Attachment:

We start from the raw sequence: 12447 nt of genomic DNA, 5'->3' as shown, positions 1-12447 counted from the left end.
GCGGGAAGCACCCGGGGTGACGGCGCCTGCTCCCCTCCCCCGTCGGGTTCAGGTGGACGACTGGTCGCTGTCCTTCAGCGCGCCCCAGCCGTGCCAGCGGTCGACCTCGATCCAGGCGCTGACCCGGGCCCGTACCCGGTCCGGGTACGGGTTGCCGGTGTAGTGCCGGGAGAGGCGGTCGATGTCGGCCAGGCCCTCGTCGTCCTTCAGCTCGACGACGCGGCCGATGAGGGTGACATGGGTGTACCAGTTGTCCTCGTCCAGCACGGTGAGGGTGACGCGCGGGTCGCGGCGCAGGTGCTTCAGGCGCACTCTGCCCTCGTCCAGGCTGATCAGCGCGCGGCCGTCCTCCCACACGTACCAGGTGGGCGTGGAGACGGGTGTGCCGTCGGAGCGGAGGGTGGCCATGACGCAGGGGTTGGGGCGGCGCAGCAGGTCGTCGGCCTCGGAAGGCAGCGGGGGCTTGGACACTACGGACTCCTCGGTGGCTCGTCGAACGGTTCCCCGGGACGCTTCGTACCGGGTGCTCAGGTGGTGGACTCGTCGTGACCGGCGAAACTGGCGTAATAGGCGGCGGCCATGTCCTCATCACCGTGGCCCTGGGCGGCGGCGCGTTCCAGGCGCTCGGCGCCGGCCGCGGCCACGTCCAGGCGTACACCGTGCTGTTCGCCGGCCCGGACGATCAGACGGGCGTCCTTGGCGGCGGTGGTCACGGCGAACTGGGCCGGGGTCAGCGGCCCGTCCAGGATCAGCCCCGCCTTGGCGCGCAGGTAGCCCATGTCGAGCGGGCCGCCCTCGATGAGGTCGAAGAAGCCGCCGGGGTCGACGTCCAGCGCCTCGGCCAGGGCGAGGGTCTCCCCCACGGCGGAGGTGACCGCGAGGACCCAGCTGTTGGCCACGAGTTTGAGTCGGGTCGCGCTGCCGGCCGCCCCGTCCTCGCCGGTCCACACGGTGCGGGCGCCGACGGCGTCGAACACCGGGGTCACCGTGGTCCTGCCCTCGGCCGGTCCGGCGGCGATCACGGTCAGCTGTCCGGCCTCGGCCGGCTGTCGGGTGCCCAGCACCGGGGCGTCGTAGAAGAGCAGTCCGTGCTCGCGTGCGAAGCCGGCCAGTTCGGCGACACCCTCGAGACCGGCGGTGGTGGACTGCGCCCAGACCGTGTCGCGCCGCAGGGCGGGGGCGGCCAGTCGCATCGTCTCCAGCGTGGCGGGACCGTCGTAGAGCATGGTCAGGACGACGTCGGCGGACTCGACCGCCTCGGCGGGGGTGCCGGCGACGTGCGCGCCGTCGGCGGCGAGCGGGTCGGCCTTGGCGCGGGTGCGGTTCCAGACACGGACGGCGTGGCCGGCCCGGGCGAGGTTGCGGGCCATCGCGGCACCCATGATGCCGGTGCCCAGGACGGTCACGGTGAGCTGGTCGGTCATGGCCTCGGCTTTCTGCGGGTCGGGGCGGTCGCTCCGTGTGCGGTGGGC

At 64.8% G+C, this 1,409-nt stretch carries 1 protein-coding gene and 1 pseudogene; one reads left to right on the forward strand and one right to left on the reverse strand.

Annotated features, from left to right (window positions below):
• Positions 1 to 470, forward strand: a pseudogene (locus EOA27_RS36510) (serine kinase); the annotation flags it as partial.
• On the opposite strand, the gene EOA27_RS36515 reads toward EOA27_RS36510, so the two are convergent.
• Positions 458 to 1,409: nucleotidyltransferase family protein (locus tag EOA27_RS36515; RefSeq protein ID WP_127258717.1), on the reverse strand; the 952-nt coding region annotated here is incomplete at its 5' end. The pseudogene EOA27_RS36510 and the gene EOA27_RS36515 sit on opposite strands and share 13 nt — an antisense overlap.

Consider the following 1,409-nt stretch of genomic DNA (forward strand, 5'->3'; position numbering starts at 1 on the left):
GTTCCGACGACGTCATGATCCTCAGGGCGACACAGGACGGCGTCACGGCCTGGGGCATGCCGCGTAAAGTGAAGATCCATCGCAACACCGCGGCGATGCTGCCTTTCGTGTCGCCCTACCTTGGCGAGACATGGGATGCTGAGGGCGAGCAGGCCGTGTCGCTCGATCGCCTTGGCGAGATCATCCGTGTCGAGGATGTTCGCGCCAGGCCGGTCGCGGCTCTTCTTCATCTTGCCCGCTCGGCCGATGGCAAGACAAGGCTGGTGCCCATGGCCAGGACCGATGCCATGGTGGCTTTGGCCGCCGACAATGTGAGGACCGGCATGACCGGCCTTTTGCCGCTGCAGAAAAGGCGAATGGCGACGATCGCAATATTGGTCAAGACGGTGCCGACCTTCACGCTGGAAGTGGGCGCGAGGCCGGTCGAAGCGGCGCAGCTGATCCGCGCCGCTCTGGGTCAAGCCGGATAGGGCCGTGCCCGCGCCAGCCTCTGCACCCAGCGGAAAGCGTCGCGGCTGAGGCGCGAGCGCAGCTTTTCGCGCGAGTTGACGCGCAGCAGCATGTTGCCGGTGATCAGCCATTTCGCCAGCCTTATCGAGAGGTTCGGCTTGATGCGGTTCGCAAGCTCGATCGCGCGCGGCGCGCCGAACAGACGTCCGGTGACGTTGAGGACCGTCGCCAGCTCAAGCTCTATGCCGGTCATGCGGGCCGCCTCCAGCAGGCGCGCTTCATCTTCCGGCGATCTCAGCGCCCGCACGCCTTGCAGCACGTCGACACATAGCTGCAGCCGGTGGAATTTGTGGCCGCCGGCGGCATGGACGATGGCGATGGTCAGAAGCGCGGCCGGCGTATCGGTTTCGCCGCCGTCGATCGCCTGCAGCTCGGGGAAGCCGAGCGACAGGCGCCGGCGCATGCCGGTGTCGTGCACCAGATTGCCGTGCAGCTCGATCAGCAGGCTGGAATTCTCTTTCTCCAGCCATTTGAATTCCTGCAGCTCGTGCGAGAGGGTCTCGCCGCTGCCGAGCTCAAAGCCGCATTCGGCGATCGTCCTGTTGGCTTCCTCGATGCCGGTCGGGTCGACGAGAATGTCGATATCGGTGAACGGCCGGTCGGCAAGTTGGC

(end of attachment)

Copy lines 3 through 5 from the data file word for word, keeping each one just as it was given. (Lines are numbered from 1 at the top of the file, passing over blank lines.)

At 64.8% G+C, this 1,409-nt stretch carries 1 protein-coding gene and 1 pseudogene; one reads left to right on the forward strand and one right to left on the reverse strand.

Annotated features, from left to right (window positions below):
• Positions 1 to 470, forward strand: a pseudogene (locus EOA27_RS36510) (serine kinase); the annotation flags it as partial.